trick, but
    no dice. I also tried sending the messag directly to the desktop
    window,
    to no avail. Anybody know what tricks that dialog is doing? It is
    clearly doing more than just the broadcast message -- maybe it is
    sending
    the message directly to some particular window?

    - mfg

  2. Re: SendMessageTimeout problems & the solution

    On 10 Nov 2004 23:50:55 -0800, eric@webmethods.com (Eric van
    Bezooijen) wrote:
    >SendMessageTimeout (HWND_BROADCAST, WM_SETTINGCHANGE, 0, (LPARAM)
    >L"Environment", SMTO_ABORTIFHUNG, 5000, &dwReturnValue);
    >
    >The "L" is important


    actually it should be

    SendMessageTimeout (HWND_BROADCAST, WM_SETTINGCHANGE, 0, (LPARAM)
    TEXT("Environment"), SMTO_ABORTIFHUNG, 5000, &dwReturnValue);

    The code in the KB article is correct for ANSI programs. The code
    you posted is correct for UNICODE programs. Remember, there are
    two SendMessageTimeout functions, one ANSI and one UNICODE. You
    have to pass the parameters appropriate for the version you are
    using.



  3. Re: SendMessageTimeout problems & the solution

    Raymond Chen wrote in message news:...
    > On 10 Nov 2004 23:50:55 -0800, eric@webmethods.com (Eric van
    > Bezooijen) wrote:
    > >SendMessageTimeout (HWND_BROADCAST, WM_SETTINGCHANGE, 0, (LPARAM)
    > >L"Environment", SMTO_ABORTIFHUNG, 5000, &dwReturnValue);
    > >
    > >The "L" is important

    >
    > actually it should be
    >
    > SendMessageTimeout (HWND_BROADCAST, WM_SETTINGCHANGE, 0, (LPARAM)
    > TEXT("Environment"), SMTO_ABORTIFHUNG, 5000, &dwReturnValue);
    >
    > The code in the KB article is correct for ANSI programs. The code
    > you posted is correct for UNICODE programs. Remember, there are
    > two SendMessageTimeout functions, one ANSI and one UNICODE. You
    > have to pass the parameters appropriate for the version you are
    > using.


    You are correct. I missed one line in the description of the
    SendMessageTimeout routine: "Unicode Implemented as ANSI and Unicode
    version". I assumed it was hardwired to one or the other since I
    didn't see a SendMessageTimeoutW/A anywhere. Either way, the code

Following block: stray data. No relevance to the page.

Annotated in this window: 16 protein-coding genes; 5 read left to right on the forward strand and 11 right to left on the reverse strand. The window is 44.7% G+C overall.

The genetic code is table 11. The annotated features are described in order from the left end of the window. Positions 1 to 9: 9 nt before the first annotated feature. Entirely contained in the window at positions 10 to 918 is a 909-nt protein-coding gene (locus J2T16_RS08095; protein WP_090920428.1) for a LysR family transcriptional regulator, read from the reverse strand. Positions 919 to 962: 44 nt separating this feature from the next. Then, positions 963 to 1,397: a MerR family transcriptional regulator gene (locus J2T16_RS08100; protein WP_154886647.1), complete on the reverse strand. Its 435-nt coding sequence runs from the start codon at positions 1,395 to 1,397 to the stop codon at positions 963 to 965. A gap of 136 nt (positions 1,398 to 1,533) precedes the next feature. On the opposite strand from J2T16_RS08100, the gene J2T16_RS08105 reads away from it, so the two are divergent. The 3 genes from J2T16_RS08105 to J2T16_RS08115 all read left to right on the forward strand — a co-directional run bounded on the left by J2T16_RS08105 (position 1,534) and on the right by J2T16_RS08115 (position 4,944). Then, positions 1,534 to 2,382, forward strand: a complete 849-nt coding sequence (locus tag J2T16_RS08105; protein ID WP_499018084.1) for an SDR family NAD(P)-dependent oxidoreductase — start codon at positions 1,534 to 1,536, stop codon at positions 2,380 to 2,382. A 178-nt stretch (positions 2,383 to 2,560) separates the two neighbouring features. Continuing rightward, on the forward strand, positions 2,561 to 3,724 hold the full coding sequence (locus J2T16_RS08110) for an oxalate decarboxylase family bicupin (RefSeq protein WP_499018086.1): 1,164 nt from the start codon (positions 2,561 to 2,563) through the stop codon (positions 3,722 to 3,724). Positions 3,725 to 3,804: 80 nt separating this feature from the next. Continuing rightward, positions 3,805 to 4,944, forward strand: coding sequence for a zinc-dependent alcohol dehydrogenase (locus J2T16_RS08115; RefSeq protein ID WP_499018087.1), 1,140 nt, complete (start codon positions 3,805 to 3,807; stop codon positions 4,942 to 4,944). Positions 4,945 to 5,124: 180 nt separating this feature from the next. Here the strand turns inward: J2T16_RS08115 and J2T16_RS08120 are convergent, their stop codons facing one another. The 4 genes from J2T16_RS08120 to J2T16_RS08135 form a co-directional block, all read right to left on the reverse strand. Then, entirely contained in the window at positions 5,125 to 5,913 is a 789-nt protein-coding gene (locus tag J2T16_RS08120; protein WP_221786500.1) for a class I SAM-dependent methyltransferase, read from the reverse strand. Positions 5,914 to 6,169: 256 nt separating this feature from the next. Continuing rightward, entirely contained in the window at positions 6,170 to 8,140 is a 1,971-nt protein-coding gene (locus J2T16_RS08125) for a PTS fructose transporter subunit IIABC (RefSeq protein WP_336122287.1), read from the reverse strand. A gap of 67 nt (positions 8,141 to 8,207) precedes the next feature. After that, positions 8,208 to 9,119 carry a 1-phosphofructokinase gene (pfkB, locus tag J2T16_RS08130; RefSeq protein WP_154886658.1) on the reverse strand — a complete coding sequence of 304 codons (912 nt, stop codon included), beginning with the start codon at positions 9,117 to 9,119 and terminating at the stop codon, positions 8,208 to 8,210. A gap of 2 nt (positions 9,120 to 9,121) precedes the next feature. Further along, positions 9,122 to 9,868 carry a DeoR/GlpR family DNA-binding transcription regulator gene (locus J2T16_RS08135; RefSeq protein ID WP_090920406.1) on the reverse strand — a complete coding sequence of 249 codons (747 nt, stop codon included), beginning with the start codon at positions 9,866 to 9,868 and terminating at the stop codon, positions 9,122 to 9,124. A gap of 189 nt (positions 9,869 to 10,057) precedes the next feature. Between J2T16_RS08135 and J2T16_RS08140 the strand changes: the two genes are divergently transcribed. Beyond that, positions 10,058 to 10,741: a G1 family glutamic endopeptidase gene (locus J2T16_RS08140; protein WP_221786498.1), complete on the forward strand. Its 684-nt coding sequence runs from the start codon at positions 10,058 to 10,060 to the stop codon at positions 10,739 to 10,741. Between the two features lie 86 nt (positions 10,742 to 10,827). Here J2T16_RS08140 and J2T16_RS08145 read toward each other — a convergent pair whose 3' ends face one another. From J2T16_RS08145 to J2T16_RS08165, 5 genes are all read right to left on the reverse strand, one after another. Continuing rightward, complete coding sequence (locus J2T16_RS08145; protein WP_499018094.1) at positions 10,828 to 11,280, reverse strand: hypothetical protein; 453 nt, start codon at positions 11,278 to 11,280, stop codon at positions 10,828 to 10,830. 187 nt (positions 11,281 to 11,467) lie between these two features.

example by Microsoft is still incorrect.

    -Eric

  4. Re: SendMessageTimeout problems & the solution

    Well, it seems as if the documentation is not quite detailed, regards when what is actually neccesary.

    I had the same problem as described in the previous posts, when I tried to run the code below. That code compiles as a console application:

    // compile with: cl user32.lib touchenv.cpp
    #include
    #include

    int _tmain(int argc, _TCHAR* argv[])
    {
    DWORD dwReturnValue;
    // If this is to work in a console application , the "Environment" string
    // needs to be Unicode, use L"Environment" instead
    LRESULT error1 = SendMessageTimeout(HWND_BROADCAST, WM_SETTINGCHANGE, 0,
    (LPARAM) L"Environment", SMTO_ABORTIFHUNG,
    5000, &dwReturnValue);

    return dwReturnValue;
    }

    So I changed to L"Environment" as described, and everything worked. Nice.
    Now, I did not want this little application to pop up a commad window when executed from explorer etc, so I rewrote a bit:

    // compile with cl user32.lib touchenv.cpp -link -SUBSYSTEM:WINDOWS
    #include
    #include

    //int _tmain(int argc, _TCHAR* argv[])
    int APIENTRY _tWinMain(HINSTANCE hInstance,
    HINSTANCE hPrevInstance,
    LPTSTR lpCmdLine,
    int nCmdShow)
    {
    DWORD dwReturnValue;
    // If this is to work in a console application , the "Environment" string
    // needs to be Unicode, use L"Environment" instead
    LRESULT error1 = SendMessageTimeout(HWND_BROADCAST, WM_SETTINGCHANGE, 0,
    (LPARAM) "Environment", SMTO_ABORTIFHUNG,
    5000, &dwReturnValue);

    return dwReturnValue;
    }

    And then I had to remove the L in front of "Environment" to make it work. So basically it is all a matter of assumptions made when the Microsoft doc is written. And it notoriously difficult to know what assumptions a certain feature relies upon.

    Anyway both of the above code snippets works compiled on MSVC 2008.

    Jacob